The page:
Hypercalcaemia is a condition in which the levels of calcium in the blood above normal. Calcium is needed for bone formation, and plays an important role in muscle contraction, ensuring that nerve and brain function remains good, and releasing hormones. However, this process can be influenced by calcium levels are too high.
Signs and symptoms of hypercalcemia can not exist, or even with severe symptoms.Treatment of hypercalcemia was based on the cause.
Excessive work of one or more parathyroid glands that regulate calcium is the main cause of hypercalcaemia. An overactive parathyroid gland usually causes post-menopausal women experiencing hypercalcaemia. Excessive use of calcium supplements and vitamin D, certain medical disorders, cancer and some medications can also cause hypercalcemia.
Calcium is primarily stored in bones but there is also stored in certain cells, especially in the blood and muscles. Milk, cheese and green leafy vegetables contain calcium and the body normally maintain normal levels of calcium in the blood by removing calcium in the urine.
Signs and symptoms of hypercalcemia can not exist, or even with severe symptoms.
Some severe symptoms of hypercalcemia include:
1. Excessive thirst
2. Abdominal pain
3. Lethargy and fatigue
4. Frequent urination
5. Nausea and vomiting
6. Muscle weakness
7. Loss of appetite
8. Sore muscles and joints
The severity of signs and symptoms usually do not have anything to do with the excess calcium in the blood of a person. For example, generalized muscle pain and weakness in the elderly.
In the case of a person experiencing signs and symptoms that might indicate hypercalcemia such as frequent urination, abdominal pain and excessive thirst, should contact a physician.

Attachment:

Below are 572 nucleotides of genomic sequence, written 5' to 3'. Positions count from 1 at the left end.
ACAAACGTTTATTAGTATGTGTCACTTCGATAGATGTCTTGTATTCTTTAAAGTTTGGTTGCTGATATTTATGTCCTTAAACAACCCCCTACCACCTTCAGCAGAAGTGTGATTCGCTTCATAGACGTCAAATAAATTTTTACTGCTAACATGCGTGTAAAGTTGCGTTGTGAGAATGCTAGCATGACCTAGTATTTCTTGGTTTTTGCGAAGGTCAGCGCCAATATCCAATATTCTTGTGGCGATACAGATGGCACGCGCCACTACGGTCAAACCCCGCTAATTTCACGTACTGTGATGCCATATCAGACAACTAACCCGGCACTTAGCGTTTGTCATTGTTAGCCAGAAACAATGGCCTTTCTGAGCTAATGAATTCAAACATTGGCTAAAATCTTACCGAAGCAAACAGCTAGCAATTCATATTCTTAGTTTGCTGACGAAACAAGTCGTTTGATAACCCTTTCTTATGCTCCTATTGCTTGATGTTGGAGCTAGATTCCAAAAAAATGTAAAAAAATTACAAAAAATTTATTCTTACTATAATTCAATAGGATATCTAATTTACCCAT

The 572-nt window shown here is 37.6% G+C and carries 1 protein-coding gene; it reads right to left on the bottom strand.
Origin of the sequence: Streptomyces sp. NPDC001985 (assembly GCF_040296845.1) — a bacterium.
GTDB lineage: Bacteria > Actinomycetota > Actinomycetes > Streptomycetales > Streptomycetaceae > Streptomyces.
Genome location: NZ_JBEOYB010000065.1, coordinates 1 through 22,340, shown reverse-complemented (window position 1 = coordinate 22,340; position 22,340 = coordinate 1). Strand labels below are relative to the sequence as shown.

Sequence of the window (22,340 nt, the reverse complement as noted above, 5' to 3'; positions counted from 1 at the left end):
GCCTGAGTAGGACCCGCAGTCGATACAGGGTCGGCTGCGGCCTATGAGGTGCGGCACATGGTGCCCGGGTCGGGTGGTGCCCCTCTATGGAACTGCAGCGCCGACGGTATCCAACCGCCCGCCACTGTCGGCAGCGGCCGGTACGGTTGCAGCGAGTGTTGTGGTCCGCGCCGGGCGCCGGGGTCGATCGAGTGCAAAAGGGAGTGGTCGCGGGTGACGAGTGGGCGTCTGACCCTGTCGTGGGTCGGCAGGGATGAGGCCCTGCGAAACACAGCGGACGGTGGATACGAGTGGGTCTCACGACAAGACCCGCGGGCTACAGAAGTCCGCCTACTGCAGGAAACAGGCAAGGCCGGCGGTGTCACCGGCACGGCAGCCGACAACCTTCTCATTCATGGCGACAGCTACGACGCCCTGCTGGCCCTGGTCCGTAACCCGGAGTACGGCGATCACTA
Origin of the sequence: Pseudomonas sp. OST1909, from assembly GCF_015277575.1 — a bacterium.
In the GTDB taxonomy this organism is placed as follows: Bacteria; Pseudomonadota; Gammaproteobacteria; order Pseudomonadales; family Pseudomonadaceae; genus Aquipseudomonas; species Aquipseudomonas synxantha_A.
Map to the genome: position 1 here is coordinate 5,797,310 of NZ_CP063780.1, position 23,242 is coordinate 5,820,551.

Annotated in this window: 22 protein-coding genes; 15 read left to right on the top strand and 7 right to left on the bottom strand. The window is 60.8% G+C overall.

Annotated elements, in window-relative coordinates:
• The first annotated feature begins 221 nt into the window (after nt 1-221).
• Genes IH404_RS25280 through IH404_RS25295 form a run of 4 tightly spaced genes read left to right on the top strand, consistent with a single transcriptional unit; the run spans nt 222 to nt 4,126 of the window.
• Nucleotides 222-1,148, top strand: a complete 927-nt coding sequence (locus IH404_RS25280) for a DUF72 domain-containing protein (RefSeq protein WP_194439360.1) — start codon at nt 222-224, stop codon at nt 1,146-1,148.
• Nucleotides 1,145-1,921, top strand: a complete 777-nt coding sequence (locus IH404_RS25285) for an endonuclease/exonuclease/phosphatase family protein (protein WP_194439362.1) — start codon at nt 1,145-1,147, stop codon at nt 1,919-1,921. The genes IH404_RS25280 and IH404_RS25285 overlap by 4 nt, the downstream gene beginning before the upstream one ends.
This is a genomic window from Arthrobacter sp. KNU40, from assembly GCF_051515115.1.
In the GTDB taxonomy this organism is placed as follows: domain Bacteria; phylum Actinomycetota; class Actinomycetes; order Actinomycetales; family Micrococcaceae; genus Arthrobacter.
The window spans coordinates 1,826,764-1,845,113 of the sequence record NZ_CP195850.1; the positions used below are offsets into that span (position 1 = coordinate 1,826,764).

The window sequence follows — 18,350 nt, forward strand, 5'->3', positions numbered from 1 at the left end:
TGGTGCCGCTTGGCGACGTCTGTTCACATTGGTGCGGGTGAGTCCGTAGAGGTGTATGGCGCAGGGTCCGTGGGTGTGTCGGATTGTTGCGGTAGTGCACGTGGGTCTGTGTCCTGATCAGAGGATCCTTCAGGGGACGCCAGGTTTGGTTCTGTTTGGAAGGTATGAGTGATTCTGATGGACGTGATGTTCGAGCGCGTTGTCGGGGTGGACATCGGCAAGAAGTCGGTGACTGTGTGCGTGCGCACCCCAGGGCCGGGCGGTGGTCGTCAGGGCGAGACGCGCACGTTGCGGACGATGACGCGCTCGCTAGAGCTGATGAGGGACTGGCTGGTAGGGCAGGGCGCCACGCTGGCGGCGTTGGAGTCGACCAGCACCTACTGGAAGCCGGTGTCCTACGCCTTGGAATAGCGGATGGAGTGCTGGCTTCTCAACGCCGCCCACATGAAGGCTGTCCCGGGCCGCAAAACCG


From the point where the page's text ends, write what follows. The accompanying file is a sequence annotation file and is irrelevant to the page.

To reduce the calcium to a safe level and protect the kidneys and bone, these patients may need to be treated in hospital if suffering from severe hypercalcaemia.
In this case, treatment for hypercalcemia may include:
1. Intravenous bisphosphonates
These medications are used to inhibit bone breakdown. An example is the group of drugs that includes zolendronate and pamidronate.
2. Intravenous fluids
Will be given intravenous fluids for rehydration of patients.
3. Loop diuretic medications
These medications are used to help remove excess calcium from the patient’s metabolic system and maintain renal function. One example is furosemide.
4. Glucocorticoids (corticosteroids)
Corticosteroids are used to help counter the effects of too much vitamin D in the blood caused by hypercalcaemia.
This hormone can decrease bone reabsorption and slow down bone loss, produced by the thyroid gland.
In the case of patients with renal impairment and did not respond to other treatments, hemodialysis will be used to dispose of waste and excess calcium from the blood.
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